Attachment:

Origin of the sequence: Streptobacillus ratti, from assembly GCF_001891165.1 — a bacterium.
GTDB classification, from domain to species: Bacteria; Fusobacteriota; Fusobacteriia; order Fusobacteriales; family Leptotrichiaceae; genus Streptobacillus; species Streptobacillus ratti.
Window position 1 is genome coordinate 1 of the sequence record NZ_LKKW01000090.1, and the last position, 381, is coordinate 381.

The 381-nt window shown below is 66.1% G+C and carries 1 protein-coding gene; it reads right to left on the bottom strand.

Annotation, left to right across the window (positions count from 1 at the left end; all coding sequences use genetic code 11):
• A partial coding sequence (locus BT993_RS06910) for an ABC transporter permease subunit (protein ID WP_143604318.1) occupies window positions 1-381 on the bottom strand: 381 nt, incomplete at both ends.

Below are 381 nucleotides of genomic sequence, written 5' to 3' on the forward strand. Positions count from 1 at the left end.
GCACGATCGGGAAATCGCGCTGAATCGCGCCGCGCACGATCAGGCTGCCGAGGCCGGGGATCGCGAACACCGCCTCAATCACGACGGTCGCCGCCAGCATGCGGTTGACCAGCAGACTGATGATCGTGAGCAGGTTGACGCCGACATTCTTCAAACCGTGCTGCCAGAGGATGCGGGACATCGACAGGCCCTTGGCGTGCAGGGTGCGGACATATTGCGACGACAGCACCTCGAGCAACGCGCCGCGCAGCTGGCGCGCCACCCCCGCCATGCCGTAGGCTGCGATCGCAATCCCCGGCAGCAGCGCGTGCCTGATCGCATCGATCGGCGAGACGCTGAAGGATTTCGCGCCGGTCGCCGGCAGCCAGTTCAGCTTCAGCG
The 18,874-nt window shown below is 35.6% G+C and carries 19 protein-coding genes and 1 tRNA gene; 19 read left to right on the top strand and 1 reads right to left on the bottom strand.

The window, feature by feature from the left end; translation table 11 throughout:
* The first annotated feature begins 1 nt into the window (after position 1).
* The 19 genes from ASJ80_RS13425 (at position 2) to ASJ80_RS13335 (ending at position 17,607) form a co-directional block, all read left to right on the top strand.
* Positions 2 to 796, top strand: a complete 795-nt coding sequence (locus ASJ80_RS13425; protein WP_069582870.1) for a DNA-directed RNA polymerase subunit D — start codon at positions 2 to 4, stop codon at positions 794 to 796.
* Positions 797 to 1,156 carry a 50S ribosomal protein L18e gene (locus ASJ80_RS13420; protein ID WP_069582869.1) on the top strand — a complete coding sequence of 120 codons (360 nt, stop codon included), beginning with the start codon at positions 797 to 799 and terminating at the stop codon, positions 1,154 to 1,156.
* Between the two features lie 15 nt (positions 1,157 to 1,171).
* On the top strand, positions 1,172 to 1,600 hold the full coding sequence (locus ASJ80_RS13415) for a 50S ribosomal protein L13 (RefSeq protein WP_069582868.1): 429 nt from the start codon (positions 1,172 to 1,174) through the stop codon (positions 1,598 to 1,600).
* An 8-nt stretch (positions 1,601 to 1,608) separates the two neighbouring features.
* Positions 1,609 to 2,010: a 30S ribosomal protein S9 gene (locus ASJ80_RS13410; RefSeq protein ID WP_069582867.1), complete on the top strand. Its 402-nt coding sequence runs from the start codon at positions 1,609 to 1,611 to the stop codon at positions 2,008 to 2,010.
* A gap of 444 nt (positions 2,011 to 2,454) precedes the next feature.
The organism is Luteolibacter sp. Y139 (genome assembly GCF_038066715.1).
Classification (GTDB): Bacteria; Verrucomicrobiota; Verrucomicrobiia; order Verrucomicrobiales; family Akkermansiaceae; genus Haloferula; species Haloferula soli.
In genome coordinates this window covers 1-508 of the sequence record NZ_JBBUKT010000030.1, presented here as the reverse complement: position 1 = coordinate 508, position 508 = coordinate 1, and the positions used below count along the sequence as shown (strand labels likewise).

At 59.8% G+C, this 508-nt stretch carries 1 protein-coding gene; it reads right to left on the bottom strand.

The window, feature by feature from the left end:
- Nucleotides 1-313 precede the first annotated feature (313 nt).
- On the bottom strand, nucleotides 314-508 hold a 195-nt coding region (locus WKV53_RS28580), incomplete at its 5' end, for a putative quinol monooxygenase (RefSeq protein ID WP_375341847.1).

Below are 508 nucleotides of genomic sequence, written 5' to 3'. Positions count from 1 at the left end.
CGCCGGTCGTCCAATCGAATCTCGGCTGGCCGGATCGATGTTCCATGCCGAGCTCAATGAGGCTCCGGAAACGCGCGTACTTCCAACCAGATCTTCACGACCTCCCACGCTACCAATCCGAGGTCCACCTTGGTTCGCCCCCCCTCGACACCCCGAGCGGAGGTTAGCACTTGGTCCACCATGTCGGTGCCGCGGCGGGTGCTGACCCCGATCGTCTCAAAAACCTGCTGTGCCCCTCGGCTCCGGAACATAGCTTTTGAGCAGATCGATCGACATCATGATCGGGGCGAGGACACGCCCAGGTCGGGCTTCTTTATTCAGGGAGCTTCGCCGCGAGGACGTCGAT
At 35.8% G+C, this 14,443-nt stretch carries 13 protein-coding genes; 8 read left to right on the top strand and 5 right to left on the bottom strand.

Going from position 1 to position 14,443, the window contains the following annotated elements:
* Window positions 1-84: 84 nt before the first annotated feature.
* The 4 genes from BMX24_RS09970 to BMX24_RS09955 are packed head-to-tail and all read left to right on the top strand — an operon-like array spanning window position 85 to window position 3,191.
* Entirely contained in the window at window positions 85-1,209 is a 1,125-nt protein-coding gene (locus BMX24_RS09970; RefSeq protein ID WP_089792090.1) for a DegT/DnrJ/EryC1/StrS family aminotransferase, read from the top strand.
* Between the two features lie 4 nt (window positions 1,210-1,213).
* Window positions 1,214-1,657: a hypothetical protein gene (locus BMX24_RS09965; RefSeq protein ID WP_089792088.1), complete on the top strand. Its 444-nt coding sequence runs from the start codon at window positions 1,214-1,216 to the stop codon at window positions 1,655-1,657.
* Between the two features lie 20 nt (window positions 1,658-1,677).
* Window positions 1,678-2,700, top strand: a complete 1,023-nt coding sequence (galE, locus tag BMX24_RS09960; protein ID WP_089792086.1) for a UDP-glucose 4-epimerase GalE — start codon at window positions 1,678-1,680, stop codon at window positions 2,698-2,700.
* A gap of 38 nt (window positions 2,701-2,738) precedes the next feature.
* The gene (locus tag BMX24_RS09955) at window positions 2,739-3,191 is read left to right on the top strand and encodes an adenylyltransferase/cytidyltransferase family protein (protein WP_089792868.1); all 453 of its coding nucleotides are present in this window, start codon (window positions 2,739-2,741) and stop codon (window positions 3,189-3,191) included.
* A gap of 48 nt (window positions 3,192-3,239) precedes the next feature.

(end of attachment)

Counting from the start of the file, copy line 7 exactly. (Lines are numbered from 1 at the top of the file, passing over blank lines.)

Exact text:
Below are 381 nucleotides of genomic sequence, written 5' to 3' on the forward strand. Positions count from 1 at the left end.